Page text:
Writing Without Bullshit: Boost Your Career by Saying What You Mean
In How to Fail at Almost Everything and Still Win Big, Scott Adams describes business writing as an essential skill to learn to improve your odds from bad to good:
I was very wrong about how useful the class would be. If I recall, the class was only two afternoons long. And it was life altering.
As it turns out, business writing is all about getting to the purpose and leaving out all the noise. You think you already do that in your writing, but you probably don’t.
Consider the previous sentence, I intentionally embedded some noise. Did you catch it? The sentence that starts with “you think you already do that” includes the unnecessary word “already.” Remove it and you get exactly the same meaning: “You think you do that.” The “already” part is assumed and unnecessary. That sort of realization is the foundation of business writing.
Business writing also teaches that brains are wired to better understand concepts that are presented in a certain order. For example, your brain processes “the boy hit the ball” more easily than “the ball was hit by the boy.” In editors’ jargon, the first sentence is direct writing and the second sentence is passive. It’s a tiny difference, but over the course of an entire document, passive writing adds up and causes reader fatigue.
Eventually I learned that the so-called persuasive writers were doing little more than using ordinary business-writing methods. Clean writing makes a writer seem smarter and it makes the writer’s arguments more persuasive.
That’s a glowing endorsement for learning the skill. Writing Without Bullshit seems to be the most current guide on the subject, taking into account all the communications changes that have happened and adapting the discipline to meet them.
Verbal Judo: The Gentle Art of Persuasion
Now that we’ve covered the principles of persuasion and how to use them in written communication, it’s time to do the same in the spoken form, is it not? While writing is increasingly important in the digital age, even in seduction (enter Tinder and so on), most of your communication and attempts at persuasion in everyday life will still be done verbally. This is especially important in making complex deals as opposed to online sales. I’d like to sell more real estate next year and that will inevitably be done largely verbally. Phone communications in particular are still a sticking point for me.
Verbal Judo has glowing reviews, and covers everything from everyday rapport building to conflict deescalation. If our squabbling politicians read it, our country might be a better place, but I doubt that they will. So it’s up to us to make it happen.
SEO Step-by-Step – The Complete Beginner’s Guide to Getting Traffic from Google
SEO is a tricky skill to learn, primarily because the field is full of “experts” that don’t know anything. The number one most important thing about getting traffic is to create good content that people want to share, period, and that’s something no “expert” can teach you.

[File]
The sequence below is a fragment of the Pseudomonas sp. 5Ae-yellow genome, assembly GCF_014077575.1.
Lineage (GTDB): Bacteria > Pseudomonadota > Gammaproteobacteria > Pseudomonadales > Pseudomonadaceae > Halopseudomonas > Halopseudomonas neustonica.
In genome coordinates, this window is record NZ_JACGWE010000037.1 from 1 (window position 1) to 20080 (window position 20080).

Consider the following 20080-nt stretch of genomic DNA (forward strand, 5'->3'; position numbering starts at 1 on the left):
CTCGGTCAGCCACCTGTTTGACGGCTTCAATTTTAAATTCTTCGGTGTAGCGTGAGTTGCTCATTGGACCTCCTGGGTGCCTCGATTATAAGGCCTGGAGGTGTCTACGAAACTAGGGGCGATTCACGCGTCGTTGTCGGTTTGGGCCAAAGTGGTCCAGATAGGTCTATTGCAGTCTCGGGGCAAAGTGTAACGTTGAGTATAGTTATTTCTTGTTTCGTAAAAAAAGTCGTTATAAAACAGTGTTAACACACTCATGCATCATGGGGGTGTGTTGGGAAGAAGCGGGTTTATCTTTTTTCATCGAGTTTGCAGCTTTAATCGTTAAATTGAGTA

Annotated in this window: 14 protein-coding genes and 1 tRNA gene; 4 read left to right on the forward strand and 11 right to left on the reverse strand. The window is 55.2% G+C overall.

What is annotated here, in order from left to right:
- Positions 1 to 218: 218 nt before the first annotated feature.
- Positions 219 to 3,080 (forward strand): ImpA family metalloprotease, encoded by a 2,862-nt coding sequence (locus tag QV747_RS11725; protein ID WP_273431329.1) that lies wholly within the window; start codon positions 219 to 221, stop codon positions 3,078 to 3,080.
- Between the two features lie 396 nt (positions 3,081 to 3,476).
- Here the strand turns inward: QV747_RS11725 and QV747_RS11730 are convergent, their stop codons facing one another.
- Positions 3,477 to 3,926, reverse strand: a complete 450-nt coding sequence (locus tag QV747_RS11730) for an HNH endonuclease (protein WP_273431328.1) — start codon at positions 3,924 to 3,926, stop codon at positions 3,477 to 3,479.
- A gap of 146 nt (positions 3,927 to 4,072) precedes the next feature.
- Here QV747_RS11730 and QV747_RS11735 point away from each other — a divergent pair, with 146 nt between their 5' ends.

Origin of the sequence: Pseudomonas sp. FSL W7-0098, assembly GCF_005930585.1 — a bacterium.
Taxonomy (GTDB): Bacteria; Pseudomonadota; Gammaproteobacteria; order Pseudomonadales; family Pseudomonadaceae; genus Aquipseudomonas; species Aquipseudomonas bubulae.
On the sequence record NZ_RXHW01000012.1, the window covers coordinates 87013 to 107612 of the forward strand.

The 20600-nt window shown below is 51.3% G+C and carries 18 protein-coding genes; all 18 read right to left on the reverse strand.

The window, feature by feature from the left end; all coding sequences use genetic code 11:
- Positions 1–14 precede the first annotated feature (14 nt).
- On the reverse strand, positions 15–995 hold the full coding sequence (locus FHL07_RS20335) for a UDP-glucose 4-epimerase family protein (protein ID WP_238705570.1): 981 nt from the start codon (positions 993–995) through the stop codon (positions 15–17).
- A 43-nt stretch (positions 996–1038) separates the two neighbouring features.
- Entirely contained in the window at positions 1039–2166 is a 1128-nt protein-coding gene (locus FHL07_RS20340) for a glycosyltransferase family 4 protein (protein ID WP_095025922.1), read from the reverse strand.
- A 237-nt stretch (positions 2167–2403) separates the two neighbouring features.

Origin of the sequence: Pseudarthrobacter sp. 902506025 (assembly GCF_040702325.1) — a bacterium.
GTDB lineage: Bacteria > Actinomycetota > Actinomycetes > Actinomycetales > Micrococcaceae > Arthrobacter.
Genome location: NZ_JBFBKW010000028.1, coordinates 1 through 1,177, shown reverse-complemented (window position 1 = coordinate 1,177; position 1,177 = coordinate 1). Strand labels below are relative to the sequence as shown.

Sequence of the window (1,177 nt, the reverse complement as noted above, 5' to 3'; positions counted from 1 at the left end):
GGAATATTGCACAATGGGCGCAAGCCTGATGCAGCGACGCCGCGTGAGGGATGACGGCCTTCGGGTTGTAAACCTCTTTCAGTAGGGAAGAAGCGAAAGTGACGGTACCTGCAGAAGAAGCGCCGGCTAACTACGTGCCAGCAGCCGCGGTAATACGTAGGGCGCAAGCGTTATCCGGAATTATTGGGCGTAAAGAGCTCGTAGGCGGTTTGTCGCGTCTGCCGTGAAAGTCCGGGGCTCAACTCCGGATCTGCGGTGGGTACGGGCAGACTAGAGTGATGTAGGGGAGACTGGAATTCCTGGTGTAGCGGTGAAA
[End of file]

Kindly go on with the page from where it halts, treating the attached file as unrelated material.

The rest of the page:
Nevertheless, there are certain things you must know. Certain subtleties can make the difference between being on the first page and being on the second page of a search engine, and that makes a MASSIVE difference. Being not only on the first page, but on the first screen makes an even bigger difference. These subtleties are important enough to warrant getting a book entirely devoted to the subject.
SEO Step by Step is an up-to-date guide that has many good reviews. It’s also fairly cheap. Time will tell (again, you have to be careful about this subject), but it’s worth a shot.
The importance of SEO manifests itself like this – you can master all the persuasion and other skills in the world, but if you have no one to hear you, you might as well not exist. SEO is crucial for getting you the attention to make everything else happen.
Publishing 101: A First-Time Author’s Guide to Getting Published, Marketing, and Promoting Your Book and Building a Successful Career
Here’s where our paths may begin to diverge. After you’ve begun to think big you have an end, and though differing ends often have a cross-section of necessary skills to get there, your end may be different than mine, and with it, the total requisite knowledge.
Since I have The Red War coming out next year, and The Red War is undoubtedly the greatest project I’ve ever done in my life, I’ve had an obsession with making it picture perfect. One thing I learned from my experience in publishing Stumped is that persuasion isn’t enough. You need to know more about the ins and outs of the industry to optimize your chances of massive success.
Publishing 101 seems to be the best book available about that subject. Covering all the requisite sectors, and coming at a fairly low price, it will be a welcome addition to this, the 2017 talent stack.
And that’s the end of the exercise. This is the talent stack I’ll aim to build in the coming year, together with you, I hope!
There will be many more things to learn and books to read, but this is the core curriculum.
Let’s make 2017 even bigger and earth-shattering together! The next post will build on this theme!